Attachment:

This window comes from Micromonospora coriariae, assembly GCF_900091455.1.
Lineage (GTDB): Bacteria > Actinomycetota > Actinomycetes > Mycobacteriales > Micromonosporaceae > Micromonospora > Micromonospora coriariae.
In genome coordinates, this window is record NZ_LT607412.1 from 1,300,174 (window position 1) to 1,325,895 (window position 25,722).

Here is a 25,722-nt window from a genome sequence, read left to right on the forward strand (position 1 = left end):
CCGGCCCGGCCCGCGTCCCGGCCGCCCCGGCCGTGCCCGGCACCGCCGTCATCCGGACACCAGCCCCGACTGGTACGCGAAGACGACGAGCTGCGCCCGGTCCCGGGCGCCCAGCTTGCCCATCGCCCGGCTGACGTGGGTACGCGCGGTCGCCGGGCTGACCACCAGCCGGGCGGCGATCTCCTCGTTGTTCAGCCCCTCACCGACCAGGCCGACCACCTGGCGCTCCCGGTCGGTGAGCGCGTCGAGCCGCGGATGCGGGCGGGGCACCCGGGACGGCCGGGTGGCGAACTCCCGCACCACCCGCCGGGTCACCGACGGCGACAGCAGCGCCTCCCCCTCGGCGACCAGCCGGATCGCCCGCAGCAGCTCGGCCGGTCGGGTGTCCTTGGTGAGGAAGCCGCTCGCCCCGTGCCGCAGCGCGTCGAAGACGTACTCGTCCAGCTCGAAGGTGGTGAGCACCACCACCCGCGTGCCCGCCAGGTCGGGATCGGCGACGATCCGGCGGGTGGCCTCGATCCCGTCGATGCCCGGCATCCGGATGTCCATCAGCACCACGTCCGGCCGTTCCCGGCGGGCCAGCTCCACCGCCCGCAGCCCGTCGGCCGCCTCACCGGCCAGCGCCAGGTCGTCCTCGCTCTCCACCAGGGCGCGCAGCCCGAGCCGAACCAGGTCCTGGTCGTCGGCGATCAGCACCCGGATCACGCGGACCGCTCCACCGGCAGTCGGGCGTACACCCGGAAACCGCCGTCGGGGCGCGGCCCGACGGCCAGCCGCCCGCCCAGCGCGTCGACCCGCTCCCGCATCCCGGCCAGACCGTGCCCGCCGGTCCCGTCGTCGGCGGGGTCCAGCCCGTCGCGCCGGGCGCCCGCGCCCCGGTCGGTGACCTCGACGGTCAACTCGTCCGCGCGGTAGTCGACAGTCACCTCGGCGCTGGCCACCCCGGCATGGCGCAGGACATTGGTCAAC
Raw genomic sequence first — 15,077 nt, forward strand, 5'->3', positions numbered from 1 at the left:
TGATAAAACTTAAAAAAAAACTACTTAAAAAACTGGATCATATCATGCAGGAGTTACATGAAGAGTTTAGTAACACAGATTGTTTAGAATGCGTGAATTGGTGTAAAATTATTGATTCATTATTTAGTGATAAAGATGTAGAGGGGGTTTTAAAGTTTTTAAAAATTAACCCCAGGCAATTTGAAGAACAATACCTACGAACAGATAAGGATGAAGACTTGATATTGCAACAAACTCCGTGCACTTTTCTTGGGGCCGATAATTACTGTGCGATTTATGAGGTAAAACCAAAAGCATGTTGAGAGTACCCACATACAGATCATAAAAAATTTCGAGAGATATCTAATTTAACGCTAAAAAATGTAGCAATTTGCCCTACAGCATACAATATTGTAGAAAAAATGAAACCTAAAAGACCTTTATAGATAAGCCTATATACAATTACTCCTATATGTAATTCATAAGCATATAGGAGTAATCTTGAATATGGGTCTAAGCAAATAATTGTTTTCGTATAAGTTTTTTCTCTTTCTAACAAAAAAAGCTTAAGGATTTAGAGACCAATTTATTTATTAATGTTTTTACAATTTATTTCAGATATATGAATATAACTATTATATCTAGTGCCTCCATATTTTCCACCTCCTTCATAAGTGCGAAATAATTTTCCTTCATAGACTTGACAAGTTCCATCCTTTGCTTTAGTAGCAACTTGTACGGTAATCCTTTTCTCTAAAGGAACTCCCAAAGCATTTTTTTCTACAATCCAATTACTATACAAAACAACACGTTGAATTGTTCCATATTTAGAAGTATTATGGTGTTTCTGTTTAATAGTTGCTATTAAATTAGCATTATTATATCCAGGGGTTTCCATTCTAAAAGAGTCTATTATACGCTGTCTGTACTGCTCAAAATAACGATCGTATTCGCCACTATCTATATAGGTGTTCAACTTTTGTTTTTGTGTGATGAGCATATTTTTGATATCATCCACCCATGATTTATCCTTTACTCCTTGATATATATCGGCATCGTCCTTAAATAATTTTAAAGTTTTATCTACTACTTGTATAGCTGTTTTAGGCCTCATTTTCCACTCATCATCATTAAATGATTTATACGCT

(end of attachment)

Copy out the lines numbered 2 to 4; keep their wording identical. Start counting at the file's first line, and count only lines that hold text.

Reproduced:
Lineage (GTDB): Bacteria > Actinomycetota > Actinomycetes > Mycobacteriales > Micromonosporaceae > Micromonospora > Micromonospora coriariae.
In genome coordinates, this window is record NZ_LT607412.1 from 1,300,174 (window position 1) to 1,325,895 (window position 25,722).

Here is a 25,722-nt window from a genome sequence, read left to right on the forward strand (position 1 = left end):